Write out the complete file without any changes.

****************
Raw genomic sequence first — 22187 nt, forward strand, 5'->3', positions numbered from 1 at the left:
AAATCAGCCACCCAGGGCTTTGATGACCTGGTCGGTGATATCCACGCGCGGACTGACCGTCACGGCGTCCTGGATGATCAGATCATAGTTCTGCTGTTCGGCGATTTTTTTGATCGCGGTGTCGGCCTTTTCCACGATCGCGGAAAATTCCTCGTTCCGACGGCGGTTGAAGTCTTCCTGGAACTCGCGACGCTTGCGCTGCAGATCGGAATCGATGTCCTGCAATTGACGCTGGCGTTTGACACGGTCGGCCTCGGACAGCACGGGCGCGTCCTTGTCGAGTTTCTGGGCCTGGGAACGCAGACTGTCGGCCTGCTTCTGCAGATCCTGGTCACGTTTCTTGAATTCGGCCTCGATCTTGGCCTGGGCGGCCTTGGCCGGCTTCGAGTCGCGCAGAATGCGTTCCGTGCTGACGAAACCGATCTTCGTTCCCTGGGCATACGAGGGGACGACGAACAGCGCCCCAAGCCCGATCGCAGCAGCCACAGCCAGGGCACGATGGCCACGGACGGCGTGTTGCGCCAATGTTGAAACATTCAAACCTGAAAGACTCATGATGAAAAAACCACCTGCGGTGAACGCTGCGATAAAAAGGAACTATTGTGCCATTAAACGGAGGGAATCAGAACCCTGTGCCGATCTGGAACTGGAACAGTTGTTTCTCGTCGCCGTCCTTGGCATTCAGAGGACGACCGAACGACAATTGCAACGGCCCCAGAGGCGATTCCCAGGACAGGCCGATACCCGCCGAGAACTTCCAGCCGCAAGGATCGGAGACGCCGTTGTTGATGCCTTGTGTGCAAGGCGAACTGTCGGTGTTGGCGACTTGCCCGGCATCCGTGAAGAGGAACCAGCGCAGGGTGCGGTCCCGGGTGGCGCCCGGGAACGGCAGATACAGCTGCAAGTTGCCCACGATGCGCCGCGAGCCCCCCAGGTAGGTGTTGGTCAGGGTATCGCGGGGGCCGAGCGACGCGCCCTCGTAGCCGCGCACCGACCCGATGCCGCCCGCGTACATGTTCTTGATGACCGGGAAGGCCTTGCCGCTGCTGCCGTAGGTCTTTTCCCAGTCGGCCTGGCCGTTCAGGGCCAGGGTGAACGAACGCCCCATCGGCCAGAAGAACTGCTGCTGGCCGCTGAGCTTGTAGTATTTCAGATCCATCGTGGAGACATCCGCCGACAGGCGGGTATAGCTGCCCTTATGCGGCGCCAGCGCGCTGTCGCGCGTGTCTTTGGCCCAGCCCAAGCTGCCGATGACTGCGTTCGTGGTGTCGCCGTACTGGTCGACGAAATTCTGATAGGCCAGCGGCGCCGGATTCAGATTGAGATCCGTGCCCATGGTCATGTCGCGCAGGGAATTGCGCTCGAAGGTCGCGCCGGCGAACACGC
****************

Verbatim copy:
Raw genomic sequence first — 22187 nt, forward strand, 5'->3', positions numbered from 1 at the left:
AAATCAGCCACCCAGGGCTTTGATGACCTGGTCGGTGATATCCACGCGCGGACTGACCGTCACGGCGTCCTGGATGATCAGATCATAGTTCTGCTGTTCGGCGATTTTTTTGATCGCGGTGTCGGCCTTTTCCACGATCGCGGAAAATTCCTCGTTCCGACGGCGGTTGAAGTCTTCCTGGAACTCGCGACGCTTGCGCTGCAGATCGGAATCGATGTCCTGCAATTGACGCTGGCGTTTGACACGGTCGGCCTCGGACAGCACGGGCGCGTCCTTGTCGAGTTTCTGGGCCTGGGAACGCAGACTGTCGGCCTGCTTCTGCAGATCCTGGTCACGTTTCTTGAATTCGGCCTCGATCTTGGCCTGGGCGGCCTTGGCCGGCTTCGAGTCGCGCAGAATGCGTTCCGTGCTGACGAAACCGATCTTCGTTCCCTGGGCATACGAGGGGACGACGAACAGCGCCCCAAGCCCGATCGCAGCAGCCACAGCCAGGGCACGATGGCCACGGACGGCGTGTTGCGCCAATGTTGAAACATTCAAACCTGAAAGACTCATGATGAAAAAACCACCTGCGGTGAACGCTGCGATAAAAAGGAACTATTGTGCCATTAAACGGAGGGAATCAGAACCCTGTGCCGATCTGGAACTGGAACAGTTGTTTCTCGTCGCCGTCCTTGGCATTCAGAGGACGACCGAACGACAATTGCAACGGCCCCAGAGGCGATTCCCAGGACAGGCCGATACCCGCCGAGAACTTCCAGCCGCAAGGATCGGAGACGCCGTTGTTGATGCCTTGTGTGCAAGGCGAACTGTCGGTGTTGGCGACTTGCCCGGCATCCGTGAAGAGGAACCAGCGCAGGGTGCGGTCCCGGGTGGCGCCCGGGAACGGCAGATACAGCTGCAAGTTGCCCACGATGCGCCGCGAGCCCCCCAGGTAGGTGTTGGTCAGGGTATCGCGGGGGCCGAGCGACGCGCCCTCGTAGCCGCGCACCGACCCGATGCCGCCCGCGTACATGTTCTTGATGACCGGGAAGGCCTTGCCGCTGCTGCCGTAGGTCTTTTCCCAGTCGGCCTGGCCGTTCAGGGCCAGGGTGAACGAACGCCCCATCGGCCAGAAGAACTGCTGCTGGCCGCTGAGCTTGTAGTATTTCAGATCCATCGTGGAGACATCCGCCGACAGGCGGGTATAGCTGCCCTTATGCGGCGCCAGCGCGCTGTCGCGCGTGTCTTTGGCCCAGCCCAAGCTGCCGATGACTGCGTTCGTGGTGTCGCCGTACTGGTCGACGAAATTCTGATAGGCCAGCGGCGCCGGATTCAGATTGAGATCCGTGCCCATGGTCATGTCGCGCAGGGAATTGCGCTCGAAGGTCGCGCCGGCGAACACGC